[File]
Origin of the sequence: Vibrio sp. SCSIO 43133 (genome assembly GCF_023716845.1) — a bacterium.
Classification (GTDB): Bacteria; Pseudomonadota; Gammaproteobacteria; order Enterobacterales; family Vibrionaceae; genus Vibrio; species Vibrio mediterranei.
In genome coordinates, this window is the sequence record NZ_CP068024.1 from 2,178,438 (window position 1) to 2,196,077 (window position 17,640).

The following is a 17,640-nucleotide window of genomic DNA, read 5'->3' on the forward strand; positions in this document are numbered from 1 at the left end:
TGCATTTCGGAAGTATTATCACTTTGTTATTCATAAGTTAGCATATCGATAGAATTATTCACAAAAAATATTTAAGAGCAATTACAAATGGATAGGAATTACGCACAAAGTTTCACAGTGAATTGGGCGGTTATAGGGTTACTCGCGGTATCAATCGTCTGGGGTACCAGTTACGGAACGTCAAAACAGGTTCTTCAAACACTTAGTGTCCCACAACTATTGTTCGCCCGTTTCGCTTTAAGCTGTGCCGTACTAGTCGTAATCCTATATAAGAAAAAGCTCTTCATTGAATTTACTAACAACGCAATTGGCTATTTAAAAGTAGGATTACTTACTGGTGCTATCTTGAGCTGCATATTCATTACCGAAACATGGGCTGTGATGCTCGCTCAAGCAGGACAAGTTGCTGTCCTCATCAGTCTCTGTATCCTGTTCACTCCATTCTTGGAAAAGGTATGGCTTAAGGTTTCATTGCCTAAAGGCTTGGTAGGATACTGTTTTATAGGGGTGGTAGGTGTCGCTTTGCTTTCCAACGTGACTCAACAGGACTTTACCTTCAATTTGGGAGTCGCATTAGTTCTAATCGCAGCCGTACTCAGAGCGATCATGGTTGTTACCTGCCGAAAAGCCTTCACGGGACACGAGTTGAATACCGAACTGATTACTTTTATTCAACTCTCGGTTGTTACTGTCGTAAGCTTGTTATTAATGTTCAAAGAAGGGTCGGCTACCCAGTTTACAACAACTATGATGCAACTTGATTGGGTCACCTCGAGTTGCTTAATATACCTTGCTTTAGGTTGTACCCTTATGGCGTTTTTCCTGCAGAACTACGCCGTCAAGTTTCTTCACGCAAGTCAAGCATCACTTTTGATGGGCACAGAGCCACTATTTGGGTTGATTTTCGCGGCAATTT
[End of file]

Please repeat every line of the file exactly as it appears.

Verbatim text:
Origin of the sequence: Vibrio sp. SCSIO 43133 (genome assembly GCF_023716845.1) — a bacterium.
Classification (GTDB): Bacteria; Pseudomonadota; Gammaproteobacteria; order Enterobacterales; family Vibrionaceae; genus Vibrio; species Vibrio mediterranei.
In genome coordinates, this window is the sequence record NZ_CP068024.1 from 2,178,438 (window position 1) to 2,196,077 (window position 17,640).

The following is a 17,640-nucleotide window of genomic DNA, read 5'->3' on the forward strand; positions in this document are numbered from 1 at the left end:
TGCATTTCGGAAGTATTATCACTTTGTTATTCATAAGTTAGCATATCGATAGAATTATTCACAAAAAATATTTAAGAGCAATTACAAATGGATAGGAATTACGCACAAAGTTTCACAGTGAATTGGGCGGTTATAGGGTTACTCGCGGTATCAATCGTCTGGGGTACCAGTTACGGAACGTCAAAACAGGTTCTTCAAACACTTAGTGTCCCACAACTATTGTTCGCCCGTTTCGCTTTAAGCTGTGCCGTACTAGTCGTAATCCTATATAAGAAAAAGCTCTTCATTGAATTTACTAACAACGCAATTGGCTATTTAAAAGTAGGATTACTTACTGGTGCTATCTTGAGCTGCATATTCATTACCGAAACATGGGCTGTGATGCTCGCTCAAGCAGGACAAGTTGCTGTCCTCATCAGTCTCTGTATCCTGTTCACTCCATTCTTGGAAAAGGTATGGCTTAAGGTTTCATTGCCTAAAGGCTTGGTAGGATACTGTTTTATAGGGGTGGTAGGTGTCGCTTTGCTTTCCAACGTGACTCAACAGGACTTTACCTTCAATTTGGGAGTCGCATTAGTTCTAATCGCAGCCGTACTCAGAGCGATCATGGTTGTTACCTGCCGAAAAGCCTTCACGGGACACGAGTTGAATACCGAACTGATTACTTTTATTCAACTCTCGGTTGTTACTGTCGTAAGCTTGTTATTAATGTTCAAAGAAGGGTCGGCTACCCAGTTTACAACAACTATGATGCAACTTGATTGGGTCACCTCGAGTTGCTTAATATACCTTGCTTTAGGTTGTACCCTTATGGCGTTTTTCCTGCAGAACTACGCCGTCAAGTTTCTTCACGCAAGTCAAGCATCACTTTTGATGGGCACAGAGCCACTATTTGGGTTGATTTTCGCGGCAATTT